Recent statistics on the growth of fixed-asset investment point to worsening market conditions for many Chinese firms, suggesting that one of the main props supporting GDP growth may now be weakening.
Figures from the National Bureau of Statistics indicate that completed fixed-asset investment (excluding investment in collective and individually-owned enterprises) reached Yn2,120bn in the period January- November 2001. This represents a rise of 16.3 per cent over the same period in 2000, a growth rate that was itself 4.6 percentage points higher than the previous period’s growth over January-November 1999. Investment growth rates have been rising since the beginning of 2000, following a sharp deceleration of growth in 1999.
The investment recovery in 2000 more or less coincides with the launch of the Great Western Development Programme, aimed at boosting infrastructure spending in the central and western provinces. The most recent figures do show a slight westward bias in the pattern of investment growth, although the east continues to receive by far the largest share of investment in absolute terms.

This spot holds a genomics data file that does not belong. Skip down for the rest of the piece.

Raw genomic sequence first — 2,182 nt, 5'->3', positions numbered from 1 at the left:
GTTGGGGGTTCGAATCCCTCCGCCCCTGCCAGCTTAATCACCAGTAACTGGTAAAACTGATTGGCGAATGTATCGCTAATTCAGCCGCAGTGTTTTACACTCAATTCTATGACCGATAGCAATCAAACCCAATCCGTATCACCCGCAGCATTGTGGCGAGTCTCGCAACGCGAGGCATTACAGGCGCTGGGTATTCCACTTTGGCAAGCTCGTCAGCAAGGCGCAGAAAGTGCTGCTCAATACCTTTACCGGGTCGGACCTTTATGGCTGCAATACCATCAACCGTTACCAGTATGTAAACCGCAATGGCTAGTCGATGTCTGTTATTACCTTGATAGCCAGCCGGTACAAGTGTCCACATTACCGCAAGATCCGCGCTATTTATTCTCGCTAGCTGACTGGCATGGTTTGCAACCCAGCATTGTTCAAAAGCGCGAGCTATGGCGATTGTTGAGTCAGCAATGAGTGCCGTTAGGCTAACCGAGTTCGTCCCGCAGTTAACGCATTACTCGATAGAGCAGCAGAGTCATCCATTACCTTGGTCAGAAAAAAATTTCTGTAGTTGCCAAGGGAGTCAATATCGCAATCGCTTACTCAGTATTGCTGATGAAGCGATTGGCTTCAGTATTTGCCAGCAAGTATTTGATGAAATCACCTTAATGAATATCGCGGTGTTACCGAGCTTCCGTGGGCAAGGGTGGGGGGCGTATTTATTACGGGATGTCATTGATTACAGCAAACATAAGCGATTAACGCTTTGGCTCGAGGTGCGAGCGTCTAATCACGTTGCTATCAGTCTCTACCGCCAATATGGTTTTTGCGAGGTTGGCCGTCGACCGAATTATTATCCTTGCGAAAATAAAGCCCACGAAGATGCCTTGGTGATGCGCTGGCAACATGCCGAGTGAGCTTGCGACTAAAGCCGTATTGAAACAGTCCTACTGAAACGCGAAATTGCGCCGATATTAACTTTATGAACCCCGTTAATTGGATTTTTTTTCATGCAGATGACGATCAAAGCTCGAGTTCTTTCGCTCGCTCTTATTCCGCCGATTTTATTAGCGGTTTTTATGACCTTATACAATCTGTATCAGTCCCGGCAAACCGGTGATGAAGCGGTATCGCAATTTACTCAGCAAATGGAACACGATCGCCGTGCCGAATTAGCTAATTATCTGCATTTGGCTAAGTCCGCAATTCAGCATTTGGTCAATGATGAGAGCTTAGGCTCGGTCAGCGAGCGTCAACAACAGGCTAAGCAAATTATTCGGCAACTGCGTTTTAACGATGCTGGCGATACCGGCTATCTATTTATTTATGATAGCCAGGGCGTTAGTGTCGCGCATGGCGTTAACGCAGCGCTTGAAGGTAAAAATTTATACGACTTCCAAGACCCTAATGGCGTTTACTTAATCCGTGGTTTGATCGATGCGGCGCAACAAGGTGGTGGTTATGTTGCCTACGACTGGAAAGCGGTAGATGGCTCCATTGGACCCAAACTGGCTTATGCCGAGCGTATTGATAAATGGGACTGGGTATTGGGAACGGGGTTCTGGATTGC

The sectors experiencing the fastest growth have generally been those likely to benefit most from China’s WTO accession (for example, light industry and textiles were up 27 per cent) or those already demonstrating strong growth in private-sector demand (post and telecoms up 27.5 per cent; real estate development up 28.6 per cent).
However, the investment boom now appears to be slowing. Year-on-year growth for the months of September, October and November came in at 14.6 per cent, 13.0 per cent and 9.4 per cent respectively, suggesting a sharp deceleration at the end of the year. This may reflect weakness in the property sector after a couple of years of strong price appreciation: the bureau’s index of real estate market has been softening since April 2001.